London

Gordon Parks, Untitled, Alabama, 1956, pigment print, 20 × 24". From the series “Segregation in the South,” 1956. Courtesy of The Gordon Parks Foundation, New York and Alison Jacques Gallery, London. © The Gordon Parks Foundation.

Gordon Parks, Untitled, Alabama, 1956, pigment print, 20 × 24". From the series “Segregation in the South,” 1956. Courtesy of The Gordon Parks Foundation, New York and Alison Jacques Gallery, London. © The Gordon Parks Foundation.

Gordon Parks

Alison Jacques Gallery

Gordon Parks (1912–2006) made an indelible mark on American life. It marked him, too. Born into a poor Black family in segregated Kansas, Parks saw the brutality of racial strife early on: He almost drowned, at age eleven, after a group of white boys threw him into a river. Pinballing through various jobs in flophouses and brothels, he bought his first camera at the age of twenty-five. His 1948 documentary photos of a Harlem gang war for Life magazine made him a household name; later he pioneered the blaxploitation movie genre by directing Shaft (1971). This first installment of a two-part show tracked the case Parks made for American culture as Black culture, telling open secrets about lives rendered both highly visible and unseen.

In “Segregation in the South,” 1956, the first of two series featured in the show, Parks chronicled the racially divided Deep South. We see a family dressed in their elegant best—hats and dresses and starched white shirts—at a Nashville bus station under a sign reading COLORED WAITING ROOM. Elsewhere, children dressed in fire-engine-red outfits queue for ice cream under the COLORED sign. An old white woman serves them. The store’s brick wall is painted blinding white. Color whispers its punishing difference, with the injustice repeated so often—WHITE ONLY, LOTS FOR COLORED—that it almost vanishes.

Mr. and Mrs. Albert Thornton, Mobile, Alabama, another work from the series, shows an elderly couple sitting together on a velveteen sofa. The husband looks serene in suspenders and tie, while his wife stares with an unflinching intensity, arms crossed. The pattern of her dress picks out his tie and the vase of flowers on the table. Behind them hangs a photograph of their younger selves: history as the quiet dignity of survival. Fragile and time-bound, Parks’s prints frequently insist on their status as bodies, moving now through the institutionalized white gallery space. And Parks sees color, despite the prohibitions connected with the idea, as self-expression. Two girls, head bowed outside a church, wear matching aquamarine dresses: twin oases that quench the eye. Elsewhere, a mournful-eyed boy, mouth downturned, wears a gaudy red cowboy hat. Is he playacting his own freedom? Or miming America’s expansionist colonial story, innocence already lost?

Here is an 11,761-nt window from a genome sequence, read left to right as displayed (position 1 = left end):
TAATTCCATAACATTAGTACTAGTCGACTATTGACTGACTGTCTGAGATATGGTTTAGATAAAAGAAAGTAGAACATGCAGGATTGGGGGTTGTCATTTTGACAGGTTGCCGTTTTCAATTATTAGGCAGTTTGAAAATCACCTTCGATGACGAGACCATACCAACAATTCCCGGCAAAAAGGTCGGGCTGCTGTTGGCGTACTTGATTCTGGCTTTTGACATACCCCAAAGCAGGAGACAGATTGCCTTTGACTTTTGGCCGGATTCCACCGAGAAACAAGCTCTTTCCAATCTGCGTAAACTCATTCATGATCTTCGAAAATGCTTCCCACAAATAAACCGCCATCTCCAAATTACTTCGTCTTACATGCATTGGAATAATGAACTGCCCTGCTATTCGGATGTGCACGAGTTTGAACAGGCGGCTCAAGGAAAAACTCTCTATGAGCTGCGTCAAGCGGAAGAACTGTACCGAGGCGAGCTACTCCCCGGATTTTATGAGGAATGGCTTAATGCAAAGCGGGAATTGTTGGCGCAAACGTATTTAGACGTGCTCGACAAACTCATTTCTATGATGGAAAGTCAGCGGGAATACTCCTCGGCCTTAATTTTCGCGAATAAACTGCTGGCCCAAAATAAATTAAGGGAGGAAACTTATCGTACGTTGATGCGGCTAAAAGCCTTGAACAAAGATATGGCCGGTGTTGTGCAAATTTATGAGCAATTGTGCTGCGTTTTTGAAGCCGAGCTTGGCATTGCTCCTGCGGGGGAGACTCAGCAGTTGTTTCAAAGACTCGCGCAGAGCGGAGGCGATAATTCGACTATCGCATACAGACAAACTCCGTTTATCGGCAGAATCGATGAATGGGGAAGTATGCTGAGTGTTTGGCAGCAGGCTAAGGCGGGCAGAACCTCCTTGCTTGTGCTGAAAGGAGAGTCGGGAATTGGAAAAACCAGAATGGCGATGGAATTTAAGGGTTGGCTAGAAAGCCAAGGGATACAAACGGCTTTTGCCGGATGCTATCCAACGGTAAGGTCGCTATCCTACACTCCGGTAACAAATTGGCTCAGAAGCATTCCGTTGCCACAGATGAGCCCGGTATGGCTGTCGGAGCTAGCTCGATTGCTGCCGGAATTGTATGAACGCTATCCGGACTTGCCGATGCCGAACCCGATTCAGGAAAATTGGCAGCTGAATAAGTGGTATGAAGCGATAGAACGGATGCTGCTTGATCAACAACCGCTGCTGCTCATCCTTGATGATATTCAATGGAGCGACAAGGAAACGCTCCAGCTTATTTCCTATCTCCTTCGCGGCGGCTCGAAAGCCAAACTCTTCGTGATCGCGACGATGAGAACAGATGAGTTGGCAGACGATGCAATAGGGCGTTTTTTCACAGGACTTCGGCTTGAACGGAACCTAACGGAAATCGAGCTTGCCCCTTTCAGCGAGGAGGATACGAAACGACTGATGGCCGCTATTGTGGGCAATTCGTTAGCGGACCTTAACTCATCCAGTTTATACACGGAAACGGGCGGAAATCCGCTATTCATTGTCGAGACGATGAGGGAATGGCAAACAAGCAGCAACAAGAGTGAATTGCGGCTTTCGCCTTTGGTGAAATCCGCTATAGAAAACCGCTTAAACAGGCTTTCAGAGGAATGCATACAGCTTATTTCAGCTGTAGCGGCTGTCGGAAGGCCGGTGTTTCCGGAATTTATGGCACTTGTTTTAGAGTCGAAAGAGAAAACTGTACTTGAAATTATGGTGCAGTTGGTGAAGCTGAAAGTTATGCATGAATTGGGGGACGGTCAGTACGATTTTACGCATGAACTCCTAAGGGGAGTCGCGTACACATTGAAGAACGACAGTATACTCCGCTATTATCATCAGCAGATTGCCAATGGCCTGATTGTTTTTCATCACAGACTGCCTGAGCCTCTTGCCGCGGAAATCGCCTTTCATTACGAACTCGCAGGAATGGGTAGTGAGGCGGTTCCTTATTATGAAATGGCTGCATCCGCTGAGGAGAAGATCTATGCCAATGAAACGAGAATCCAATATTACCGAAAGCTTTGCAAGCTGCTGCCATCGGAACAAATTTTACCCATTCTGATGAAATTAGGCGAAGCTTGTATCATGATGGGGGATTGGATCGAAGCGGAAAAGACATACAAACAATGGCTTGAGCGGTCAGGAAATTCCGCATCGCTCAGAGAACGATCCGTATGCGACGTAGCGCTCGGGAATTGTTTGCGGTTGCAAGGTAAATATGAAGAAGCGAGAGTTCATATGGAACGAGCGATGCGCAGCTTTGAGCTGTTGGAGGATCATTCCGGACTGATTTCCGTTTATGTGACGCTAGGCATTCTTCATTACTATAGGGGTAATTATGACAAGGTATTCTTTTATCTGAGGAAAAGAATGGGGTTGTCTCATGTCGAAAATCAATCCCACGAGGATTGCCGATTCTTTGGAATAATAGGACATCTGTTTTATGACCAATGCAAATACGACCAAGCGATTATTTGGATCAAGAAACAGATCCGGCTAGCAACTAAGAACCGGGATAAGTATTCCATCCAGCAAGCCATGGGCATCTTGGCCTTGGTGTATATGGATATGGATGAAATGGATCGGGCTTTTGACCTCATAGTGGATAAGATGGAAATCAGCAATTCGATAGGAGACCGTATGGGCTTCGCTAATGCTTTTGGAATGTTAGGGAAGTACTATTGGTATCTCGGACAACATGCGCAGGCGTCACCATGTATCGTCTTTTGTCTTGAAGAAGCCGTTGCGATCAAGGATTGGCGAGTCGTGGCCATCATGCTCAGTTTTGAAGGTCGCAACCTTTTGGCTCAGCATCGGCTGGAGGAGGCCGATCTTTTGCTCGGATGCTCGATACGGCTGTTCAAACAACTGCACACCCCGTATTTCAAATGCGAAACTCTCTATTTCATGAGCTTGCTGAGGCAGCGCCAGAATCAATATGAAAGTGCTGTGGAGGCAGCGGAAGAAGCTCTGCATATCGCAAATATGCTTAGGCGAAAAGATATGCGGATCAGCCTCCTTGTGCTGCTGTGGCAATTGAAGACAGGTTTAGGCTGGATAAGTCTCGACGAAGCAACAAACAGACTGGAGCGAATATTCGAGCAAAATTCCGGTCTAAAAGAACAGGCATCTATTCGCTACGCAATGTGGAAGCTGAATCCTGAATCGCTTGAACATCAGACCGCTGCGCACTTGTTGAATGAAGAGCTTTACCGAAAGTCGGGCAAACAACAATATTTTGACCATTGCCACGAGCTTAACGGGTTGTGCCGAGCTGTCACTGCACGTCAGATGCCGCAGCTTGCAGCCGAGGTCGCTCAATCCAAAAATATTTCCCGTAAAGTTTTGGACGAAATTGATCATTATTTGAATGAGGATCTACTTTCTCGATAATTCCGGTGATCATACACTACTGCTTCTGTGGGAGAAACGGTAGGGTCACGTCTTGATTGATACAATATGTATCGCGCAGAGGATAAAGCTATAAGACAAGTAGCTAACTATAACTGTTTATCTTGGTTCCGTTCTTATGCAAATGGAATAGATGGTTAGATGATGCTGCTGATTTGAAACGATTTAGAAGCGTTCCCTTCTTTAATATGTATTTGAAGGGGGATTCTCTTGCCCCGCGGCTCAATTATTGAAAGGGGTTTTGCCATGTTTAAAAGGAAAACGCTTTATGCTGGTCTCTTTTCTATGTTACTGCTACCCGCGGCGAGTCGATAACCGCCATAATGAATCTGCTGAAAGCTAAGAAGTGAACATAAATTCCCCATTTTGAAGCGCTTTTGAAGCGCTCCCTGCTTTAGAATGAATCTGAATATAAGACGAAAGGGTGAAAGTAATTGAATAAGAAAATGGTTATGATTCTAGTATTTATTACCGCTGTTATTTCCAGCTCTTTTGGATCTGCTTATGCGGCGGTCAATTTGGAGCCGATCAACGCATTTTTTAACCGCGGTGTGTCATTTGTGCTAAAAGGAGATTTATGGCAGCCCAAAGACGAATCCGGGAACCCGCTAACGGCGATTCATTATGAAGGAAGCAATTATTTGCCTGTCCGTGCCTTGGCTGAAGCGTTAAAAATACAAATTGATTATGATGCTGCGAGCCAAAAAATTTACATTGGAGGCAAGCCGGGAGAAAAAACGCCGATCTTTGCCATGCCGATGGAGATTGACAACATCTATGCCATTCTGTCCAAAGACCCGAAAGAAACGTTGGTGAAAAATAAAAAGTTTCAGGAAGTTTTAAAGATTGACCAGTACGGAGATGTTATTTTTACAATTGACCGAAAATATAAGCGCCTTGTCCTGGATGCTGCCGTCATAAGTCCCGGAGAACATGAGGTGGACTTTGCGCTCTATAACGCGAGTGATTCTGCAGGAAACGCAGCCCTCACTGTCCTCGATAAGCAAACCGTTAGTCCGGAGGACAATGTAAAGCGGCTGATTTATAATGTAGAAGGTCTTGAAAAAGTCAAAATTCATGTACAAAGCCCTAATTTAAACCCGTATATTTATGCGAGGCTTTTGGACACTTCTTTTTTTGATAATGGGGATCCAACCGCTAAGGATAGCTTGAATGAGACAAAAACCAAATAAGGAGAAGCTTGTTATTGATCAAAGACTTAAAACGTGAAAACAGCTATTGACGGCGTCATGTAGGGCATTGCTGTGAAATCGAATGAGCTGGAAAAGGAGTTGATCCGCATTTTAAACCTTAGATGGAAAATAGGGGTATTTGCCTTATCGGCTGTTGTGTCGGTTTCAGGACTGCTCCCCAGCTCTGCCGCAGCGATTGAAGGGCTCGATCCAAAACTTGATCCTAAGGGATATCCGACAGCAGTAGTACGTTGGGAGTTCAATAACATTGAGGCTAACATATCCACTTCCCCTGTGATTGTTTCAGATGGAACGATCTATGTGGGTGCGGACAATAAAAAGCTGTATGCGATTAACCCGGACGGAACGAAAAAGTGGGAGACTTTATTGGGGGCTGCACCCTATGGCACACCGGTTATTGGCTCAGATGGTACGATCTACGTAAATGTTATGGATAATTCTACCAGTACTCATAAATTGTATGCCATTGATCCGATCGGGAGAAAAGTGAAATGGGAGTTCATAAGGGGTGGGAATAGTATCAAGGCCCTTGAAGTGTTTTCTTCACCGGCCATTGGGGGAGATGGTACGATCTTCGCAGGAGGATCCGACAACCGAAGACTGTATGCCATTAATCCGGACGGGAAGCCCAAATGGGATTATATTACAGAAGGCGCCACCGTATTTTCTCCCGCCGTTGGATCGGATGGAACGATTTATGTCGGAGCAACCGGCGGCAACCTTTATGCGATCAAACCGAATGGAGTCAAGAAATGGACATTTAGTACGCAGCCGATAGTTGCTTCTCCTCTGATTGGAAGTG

First glances interlace with generations of violence and trauma. A woman, holding her bonnet-clad baby, flashes a look of guarded distrust. Elsewhere, three young boys stand behind a barbed-wire fence. The two Black kids hold toy guns. One stares pensively down the barrel at the camera, while his friend squints to take aim. Meanwhile, their unarmed blond companion poses and grins, his expression so natural as to shade into menace. It’s a chilling, profound image, pulsing with the scars of history and a volatile future. Where do we learn who we’re meant to be? And how do we inherit what has come before us?

In the 1963 photo essay “Black Muslims,” Parks documented the Nation of Islam in gravely somber images, mostly in black and white. Ethel Sharrieff, daughter of movement leader Elijah Muhammad, dominates the camera with her implacable, blazing stare. An image of Black Muslim women praying, ranked in hijabs, counters violent media portrayals. LIBERTY OR DEATH placards at a Harlem rally bluntly call the odds, while a white police officer diverts his gaze. A child stretches his arms before a DO NOT CROSS police barrier. A man in a suit, smiling hopefully, holds a newspaper with the headline OUR FREEDOM CAN’T WAIT! It must have seemed that America had waited long enough. It’s still waiting.